The tax bill President Trump is calling his “big beautiful Christmas present” to the country isn’t free. It will cost $1.5 trillion and, contrary to assurances by the president, secretary of the treasury and Republican leaders, it will NOT pay for itself.
The overwhelming amount of benefits will go to the super-rich and to corporations in the form of permanent tax cuts, while the rest of us, families and workers, are getting far smaller-than-promised cuts and they will disappear in 2025.
The president may have said this bill will “cost me a fortune,” but that’s simply not true. In fact, he may be one of the biggest beneficiaries of all, along with his sons, son-in-law and other big-time real estate developers.
We won’t really know exactly how huge the president’s benefits will be because he refuses keep his promise to voters to release his tax returns. I wouldn’t be surprised if Vladimir Putin already has a copy; maybe that’s why Trump is so afraid of him. Does anyone really believe this president would sign any legislation that would adversely affect him or his family’s fortunes?
Democrats and most Republicans were frozen out of the bill’s drafting, which was done in secret; there were no public hearings and no time for analysis by experts in the nonpartisan Congressional Budget Office. Instead, the Republican leadership depended on party loyalty, fear of failure and “incentives”– bribes – to get the votes.
Sen. Bob Corker (R-Tennessee) initially said he was voting “no” because it raised deficits, but then some benefits were added for real estate investors like him and he became a “yes.” He denies there was any quid-pro-quo, but Sen. John Cornyn (R-Texas), number two in the Senate GOP leadership, told ABC’s “This Week” that some provisions that could personally benefit lawmakers like Corker were inserted to “cobble together the votes we needed to get this bill passed.”
Other Republican senators also got “incentives.” Alaska’s Sen. Lisa Murkowski agreed to vote for it after getting approval for oil and gas drilling in her state’s National Wildlife Refuge. Maine’s Susan Collins sold her vote for a vague promise to consider doing something next year to protect Obamacare exchanges. Mario Rubio of Florida got a face-saving token increase in the Child Tax Credit. Jeff Flake of Arizona said party leaders promised they would bring up legislation next year to allow “dreamers” to stay in this country. Wisconsin’s Ron Johnson got a loophole to benefit companies like his family-run plastics business.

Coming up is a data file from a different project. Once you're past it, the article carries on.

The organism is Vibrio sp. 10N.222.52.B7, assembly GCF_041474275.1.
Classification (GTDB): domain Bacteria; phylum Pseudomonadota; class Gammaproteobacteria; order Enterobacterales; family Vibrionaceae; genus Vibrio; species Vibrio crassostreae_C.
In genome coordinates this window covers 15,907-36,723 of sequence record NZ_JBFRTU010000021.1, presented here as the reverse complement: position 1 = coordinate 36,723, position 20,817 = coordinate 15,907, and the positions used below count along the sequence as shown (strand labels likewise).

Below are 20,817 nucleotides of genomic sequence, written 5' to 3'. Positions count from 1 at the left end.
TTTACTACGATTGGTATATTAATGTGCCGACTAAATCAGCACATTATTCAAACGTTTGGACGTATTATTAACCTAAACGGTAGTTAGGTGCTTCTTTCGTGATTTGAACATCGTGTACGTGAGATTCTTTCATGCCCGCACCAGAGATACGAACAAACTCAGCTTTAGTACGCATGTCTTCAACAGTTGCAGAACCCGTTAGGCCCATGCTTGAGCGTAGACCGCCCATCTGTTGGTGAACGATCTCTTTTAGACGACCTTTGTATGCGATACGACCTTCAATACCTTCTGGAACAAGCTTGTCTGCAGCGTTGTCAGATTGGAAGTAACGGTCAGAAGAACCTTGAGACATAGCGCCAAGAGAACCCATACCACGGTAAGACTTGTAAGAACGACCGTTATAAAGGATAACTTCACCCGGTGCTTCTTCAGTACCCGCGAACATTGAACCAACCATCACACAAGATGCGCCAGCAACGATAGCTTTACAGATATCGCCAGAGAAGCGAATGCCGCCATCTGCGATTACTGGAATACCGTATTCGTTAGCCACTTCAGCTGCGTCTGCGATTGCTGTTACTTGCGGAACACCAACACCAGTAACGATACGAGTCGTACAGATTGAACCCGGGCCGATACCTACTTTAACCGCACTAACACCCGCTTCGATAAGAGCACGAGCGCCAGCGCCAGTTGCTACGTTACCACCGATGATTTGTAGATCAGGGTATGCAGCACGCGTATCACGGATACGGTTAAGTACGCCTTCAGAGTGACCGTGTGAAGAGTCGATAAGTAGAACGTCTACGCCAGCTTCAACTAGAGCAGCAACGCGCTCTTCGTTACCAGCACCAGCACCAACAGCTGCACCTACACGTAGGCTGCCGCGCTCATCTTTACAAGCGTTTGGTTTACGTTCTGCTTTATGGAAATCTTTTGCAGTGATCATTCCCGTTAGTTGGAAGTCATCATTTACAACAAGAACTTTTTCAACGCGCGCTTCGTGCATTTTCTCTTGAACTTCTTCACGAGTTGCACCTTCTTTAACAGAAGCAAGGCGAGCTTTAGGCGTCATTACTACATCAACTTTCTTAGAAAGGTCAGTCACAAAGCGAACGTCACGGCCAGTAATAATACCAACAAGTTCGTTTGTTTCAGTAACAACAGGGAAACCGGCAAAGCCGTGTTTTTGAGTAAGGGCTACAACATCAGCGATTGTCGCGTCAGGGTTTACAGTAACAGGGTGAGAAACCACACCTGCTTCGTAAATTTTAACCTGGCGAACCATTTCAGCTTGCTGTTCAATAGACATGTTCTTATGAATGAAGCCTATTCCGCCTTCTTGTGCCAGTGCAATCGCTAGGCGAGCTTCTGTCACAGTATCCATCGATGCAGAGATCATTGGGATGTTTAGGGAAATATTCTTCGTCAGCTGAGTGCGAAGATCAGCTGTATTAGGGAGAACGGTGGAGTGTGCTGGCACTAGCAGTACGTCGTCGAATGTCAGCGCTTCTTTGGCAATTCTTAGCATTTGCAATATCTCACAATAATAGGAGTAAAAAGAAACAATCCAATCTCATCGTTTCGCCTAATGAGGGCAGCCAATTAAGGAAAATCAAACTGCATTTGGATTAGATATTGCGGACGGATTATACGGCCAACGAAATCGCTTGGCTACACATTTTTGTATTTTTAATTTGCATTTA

Columnist Fareed Zakaria called the bill possibly “the worst piece of legislation in modern history” because it takes money badly needed for infrastructure repair, scientific research, skills training and social welfare and gives it to the super wealthy and corporations that don’t need it.
Humorist Andy Borowitz got it right when he wrote, “Trump voters celebrate massive tax cut for everyone but them.”
Republican leaders know their assurances that the tax cuts will pay for themselves is a big lie, and that the invoices will start coming due next year as deficits begin to balloon. They already have a secret play to pay for all those baubles they’re giving to their rich friends, and guess whose pockets they’ll be dipping into.
Under a 2010 law, any legislation that adds to the federal deficit must be paid for by spending cuts, revenue increases or other offsets. “The biggest program to be affected is Medicare, the health insurance program for the elderly and disabled,” the New York Times reported.
This is especially critical in light of America’s aging population and shrinking birth rate, Jews in particular.
Speaker Paul Ryan (R-Wisconsin) is already talking about “entitlement reform.” That’s his euphemism for shredding the social safety net by cutting Social Security, Medicare, Medicaid and other benefits.
Candidate Trump repeatedly promised he would “save Medicare, Medicaid, and Social Security without cuts.”
Don’t bet on it.
Ryan and Republican leaders intend using the deficits produced by their huge tax cut giveaway to the wealthy as an excuse to take away benefits from those who genuinely need them. Just listen for words like “welfare reform” and “entitlement reform.” If you get Social Security, Medicare, Medicaid or other federally funded health and welfare assistance, that jolt you feel may be Ryan & Friends pulling the safety net from under you.